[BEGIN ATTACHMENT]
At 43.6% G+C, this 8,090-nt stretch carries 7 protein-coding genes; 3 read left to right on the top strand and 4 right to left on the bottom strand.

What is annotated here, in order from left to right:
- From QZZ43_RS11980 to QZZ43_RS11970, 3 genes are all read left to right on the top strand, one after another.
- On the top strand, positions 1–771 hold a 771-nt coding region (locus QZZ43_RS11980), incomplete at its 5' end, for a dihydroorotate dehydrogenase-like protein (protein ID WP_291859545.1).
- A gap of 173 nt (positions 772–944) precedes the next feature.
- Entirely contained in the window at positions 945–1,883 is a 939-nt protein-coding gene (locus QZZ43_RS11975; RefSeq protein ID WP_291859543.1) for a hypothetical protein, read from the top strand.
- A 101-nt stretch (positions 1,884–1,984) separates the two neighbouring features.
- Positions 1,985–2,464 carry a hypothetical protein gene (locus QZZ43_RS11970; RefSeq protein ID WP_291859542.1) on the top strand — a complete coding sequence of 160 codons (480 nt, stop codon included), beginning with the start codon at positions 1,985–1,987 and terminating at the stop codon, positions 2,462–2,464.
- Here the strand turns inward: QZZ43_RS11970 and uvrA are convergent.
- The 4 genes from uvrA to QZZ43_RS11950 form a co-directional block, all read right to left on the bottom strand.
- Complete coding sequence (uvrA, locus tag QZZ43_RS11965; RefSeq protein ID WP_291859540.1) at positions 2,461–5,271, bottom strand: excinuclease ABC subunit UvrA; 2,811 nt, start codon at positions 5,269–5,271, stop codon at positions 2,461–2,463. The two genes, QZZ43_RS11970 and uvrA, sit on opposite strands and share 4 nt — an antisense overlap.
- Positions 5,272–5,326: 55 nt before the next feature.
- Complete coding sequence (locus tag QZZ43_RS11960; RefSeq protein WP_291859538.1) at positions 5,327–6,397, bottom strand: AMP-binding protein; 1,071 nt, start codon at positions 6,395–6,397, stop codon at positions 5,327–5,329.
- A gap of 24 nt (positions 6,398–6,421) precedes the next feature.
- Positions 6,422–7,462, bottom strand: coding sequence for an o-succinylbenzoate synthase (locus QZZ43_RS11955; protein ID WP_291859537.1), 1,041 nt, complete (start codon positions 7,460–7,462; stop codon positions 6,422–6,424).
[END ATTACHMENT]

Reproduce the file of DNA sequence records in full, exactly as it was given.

At 43.6% G+C, this 8,090-nt stretch carries 7 protein-coding genes; 3 read left to right on the top strand and 4 right to left on the bottom strand.

What is annotated here, in order from left to right:
- From QZZ43_RS11980 to QZZ43_RS11970, 3 genes are all read left to right on the top strand, one after another.
- On the top strand, positions 1–771 hold a 771-nt coding region (locus QZZ43_RS11980), incomplete at its 5' end, for a dihydroorotate dehydrogenase-like protein (protein ID WP_291859545.1).
- A gap of 173 nt (positions 772–944) precedes the next feature.
- Entirely contained in the window at positions 945–1,883 is a 939-nt protein-coding gene (locus QZZ43_RS11975; RefSeq protein ID WP_291859543.1) for a hypothetical protein, read from the top strand.
- A 101-nt stretch (positions 1,884–1,984) separates the two neighbouring features.
- Positions 1,985–2,464 carry a hypothetical protein gene (locus QZZ43_RS11970; RefSeq protein ID WP_291859542.1) on the top strand — a complete coding sequence of 160 codons (480 nt, stop codon included), beginning with the start codon at positions 1,985–1,987 and terminating at the stop codon, positions 2,462–2,464.
- Here the strand turns inward: QZZ43_RS11970 and uvrA are convergent.
- The 4 genes from uvrA to QZZ43_RS11950 form a co-directional block, all read right to left on the bottom strand.
- Complete coding sequence (uvrA, locus tag QZZ43_RS11965; RefSeq protein ID WP_291859540.1) at positions 2,461–5,271, bottom strand: excinuclease ABC subunit UvrA; 2,811 nt, start codon at positions 5,269–5,271, stop codon at positions 2,461–2,463. The two genes, QZZ43_RS11970 and uvrA, sit on opposite strands and share 4 nt — an antisense overlap.
- Positions 5,272–5,326: 55 nt before the next feature.
- Complete coding sequence (locus tag QZZ43_RS11960; RefSeq protein WP_291859538.1) at positions 5,327–6,397, bottom strand: AMP-binding protein; 1,071 nt, start codon at positions 6,395–6,397, stop codon at positions 5,327–5,329.
- A gap of 24 nt (positions 6,398–6,421) precedes the next feature.
- Positions 6,422–7,462, bottom strand: coding sequence for an o-succinylbenzoate synthase (locus QZZ43_RS11955; protein ID WP_291859537.1), 1,041 nt, complete (start codon positions 7,460–7,462; stop codon positions 6,422–6,424).